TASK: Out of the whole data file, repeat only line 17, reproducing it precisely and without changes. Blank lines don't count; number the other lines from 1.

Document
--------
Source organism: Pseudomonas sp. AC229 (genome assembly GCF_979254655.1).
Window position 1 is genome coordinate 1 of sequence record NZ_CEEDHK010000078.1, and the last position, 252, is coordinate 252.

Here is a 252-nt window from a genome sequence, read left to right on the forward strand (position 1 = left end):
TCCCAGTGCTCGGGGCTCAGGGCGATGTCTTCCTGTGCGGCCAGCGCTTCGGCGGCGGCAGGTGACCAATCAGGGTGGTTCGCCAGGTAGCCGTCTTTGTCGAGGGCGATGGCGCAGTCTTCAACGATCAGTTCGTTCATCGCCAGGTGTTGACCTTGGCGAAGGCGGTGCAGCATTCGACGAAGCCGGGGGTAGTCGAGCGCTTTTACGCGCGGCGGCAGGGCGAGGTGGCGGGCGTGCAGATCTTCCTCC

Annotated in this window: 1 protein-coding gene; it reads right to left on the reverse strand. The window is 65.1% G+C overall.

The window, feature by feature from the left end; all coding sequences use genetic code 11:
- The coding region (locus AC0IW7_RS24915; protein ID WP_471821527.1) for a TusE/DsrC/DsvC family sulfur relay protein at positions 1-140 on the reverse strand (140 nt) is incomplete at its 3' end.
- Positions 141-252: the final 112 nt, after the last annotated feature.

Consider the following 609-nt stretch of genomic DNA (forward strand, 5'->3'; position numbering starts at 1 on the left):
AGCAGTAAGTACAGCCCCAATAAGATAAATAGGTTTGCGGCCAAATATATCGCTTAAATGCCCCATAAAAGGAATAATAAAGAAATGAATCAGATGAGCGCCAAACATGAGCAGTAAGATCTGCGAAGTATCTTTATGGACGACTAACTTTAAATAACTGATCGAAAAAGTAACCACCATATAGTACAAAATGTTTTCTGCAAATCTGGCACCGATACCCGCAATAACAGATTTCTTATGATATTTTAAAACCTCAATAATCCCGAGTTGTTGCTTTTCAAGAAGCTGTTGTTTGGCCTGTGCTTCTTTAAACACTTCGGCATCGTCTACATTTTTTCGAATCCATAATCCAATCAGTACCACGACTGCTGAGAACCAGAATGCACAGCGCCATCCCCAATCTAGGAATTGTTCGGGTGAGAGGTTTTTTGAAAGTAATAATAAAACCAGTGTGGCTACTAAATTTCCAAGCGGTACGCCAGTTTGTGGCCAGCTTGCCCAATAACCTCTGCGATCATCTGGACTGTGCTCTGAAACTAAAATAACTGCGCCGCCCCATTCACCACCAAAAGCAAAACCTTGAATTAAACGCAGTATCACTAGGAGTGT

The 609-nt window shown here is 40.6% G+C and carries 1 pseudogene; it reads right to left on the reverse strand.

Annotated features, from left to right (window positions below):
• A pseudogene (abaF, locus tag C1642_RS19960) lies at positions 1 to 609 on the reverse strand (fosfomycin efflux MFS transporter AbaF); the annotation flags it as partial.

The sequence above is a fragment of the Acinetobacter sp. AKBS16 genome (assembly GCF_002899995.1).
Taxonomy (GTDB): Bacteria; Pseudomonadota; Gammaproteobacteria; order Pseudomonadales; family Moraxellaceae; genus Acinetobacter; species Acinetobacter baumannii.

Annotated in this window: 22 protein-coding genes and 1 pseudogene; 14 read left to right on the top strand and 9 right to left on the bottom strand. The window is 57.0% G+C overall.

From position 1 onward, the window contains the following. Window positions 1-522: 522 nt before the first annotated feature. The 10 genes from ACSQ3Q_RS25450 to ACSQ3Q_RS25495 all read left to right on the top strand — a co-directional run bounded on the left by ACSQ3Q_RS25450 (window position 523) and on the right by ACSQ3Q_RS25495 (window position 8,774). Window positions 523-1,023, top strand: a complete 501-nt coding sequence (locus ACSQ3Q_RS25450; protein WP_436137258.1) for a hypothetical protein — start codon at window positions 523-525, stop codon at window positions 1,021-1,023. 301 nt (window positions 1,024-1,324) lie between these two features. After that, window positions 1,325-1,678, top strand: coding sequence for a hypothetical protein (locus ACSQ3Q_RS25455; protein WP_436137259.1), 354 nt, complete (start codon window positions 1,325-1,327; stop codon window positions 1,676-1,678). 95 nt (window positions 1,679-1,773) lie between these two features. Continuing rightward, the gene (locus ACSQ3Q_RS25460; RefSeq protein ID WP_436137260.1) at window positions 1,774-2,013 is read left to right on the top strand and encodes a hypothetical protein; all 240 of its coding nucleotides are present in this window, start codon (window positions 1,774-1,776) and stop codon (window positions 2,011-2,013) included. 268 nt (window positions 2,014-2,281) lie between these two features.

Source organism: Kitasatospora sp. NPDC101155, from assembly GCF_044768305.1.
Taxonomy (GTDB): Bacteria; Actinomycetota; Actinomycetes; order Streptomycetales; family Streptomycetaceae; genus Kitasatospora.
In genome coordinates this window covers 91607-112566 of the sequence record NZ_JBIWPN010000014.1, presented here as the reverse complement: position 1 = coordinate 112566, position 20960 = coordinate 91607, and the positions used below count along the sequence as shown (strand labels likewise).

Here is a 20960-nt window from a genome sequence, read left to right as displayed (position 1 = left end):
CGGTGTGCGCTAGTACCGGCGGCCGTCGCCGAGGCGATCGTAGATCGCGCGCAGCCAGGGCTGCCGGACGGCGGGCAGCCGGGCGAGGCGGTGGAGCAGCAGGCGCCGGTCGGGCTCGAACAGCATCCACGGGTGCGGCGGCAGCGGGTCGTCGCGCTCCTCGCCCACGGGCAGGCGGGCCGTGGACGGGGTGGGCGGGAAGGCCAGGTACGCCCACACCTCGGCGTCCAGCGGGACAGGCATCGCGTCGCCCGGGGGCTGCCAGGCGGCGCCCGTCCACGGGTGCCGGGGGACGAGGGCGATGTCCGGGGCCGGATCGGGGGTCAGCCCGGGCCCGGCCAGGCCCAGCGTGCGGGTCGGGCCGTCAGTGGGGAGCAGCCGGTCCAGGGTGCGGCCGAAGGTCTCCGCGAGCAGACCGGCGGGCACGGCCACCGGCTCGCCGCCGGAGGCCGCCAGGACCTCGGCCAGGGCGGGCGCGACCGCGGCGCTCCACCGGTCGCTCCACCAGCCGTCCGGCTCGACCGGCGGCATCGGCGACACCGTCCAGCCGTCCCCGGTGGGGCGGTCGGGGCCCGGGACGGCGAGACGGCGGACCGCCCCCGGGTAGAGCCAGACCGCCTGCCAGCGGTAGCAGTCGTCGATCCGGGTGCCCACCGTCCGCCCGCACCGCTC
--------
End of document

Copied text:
From position 1 onward, the window contains the following. Window positions 1-522: 522 nt before the first annotated feature. The 10 genes from ACSQ3Q_RS25450 to ACSQ3Q_RS25495 all read left to right on the top strand — a co-directional run bounded on the left by ACSQ3Q_RS25450 (window position 523) and on the right by ACSQ3Q_RS25495 (window position 8,774). Window positions 523-1,023, top strand: a complete 501-nt coding sequence (locus ACSQ3Q_RS25450; protein WP_436137258.1) for a hypothetical protein — start codon at window positions 523-525, stop codon at window positions 1,021-1,023. 301 nt (window positions 1,024-1,324) lie between these two features. After that, window positions 1,325-1,678, top strand: coding sequence for a hypothetical protein (locus ACSQ3Q_RS25455; protein WP_436137259.1), 354 nt, complete (start codon window positions 1,325-1,327; stop codon window positions 1,676-1,678). 95 nt (window positions 1,679-1,773) lie between these two features. Continuing rightward, the gene (locus ACSQ3Q_RS25460; RefSeq protein ID WP_436137260.1) at window positions 1,774-2,013 is read left to right on the top strand and encodes a hypothetical protein; all 240 of its coding nucleotides are present in this window, start codon (window positions 1,774-1,776) and stop codon (window positions 2,011-2,013) included. 268 nt (window positions 2,014-2,281) lie between these two features.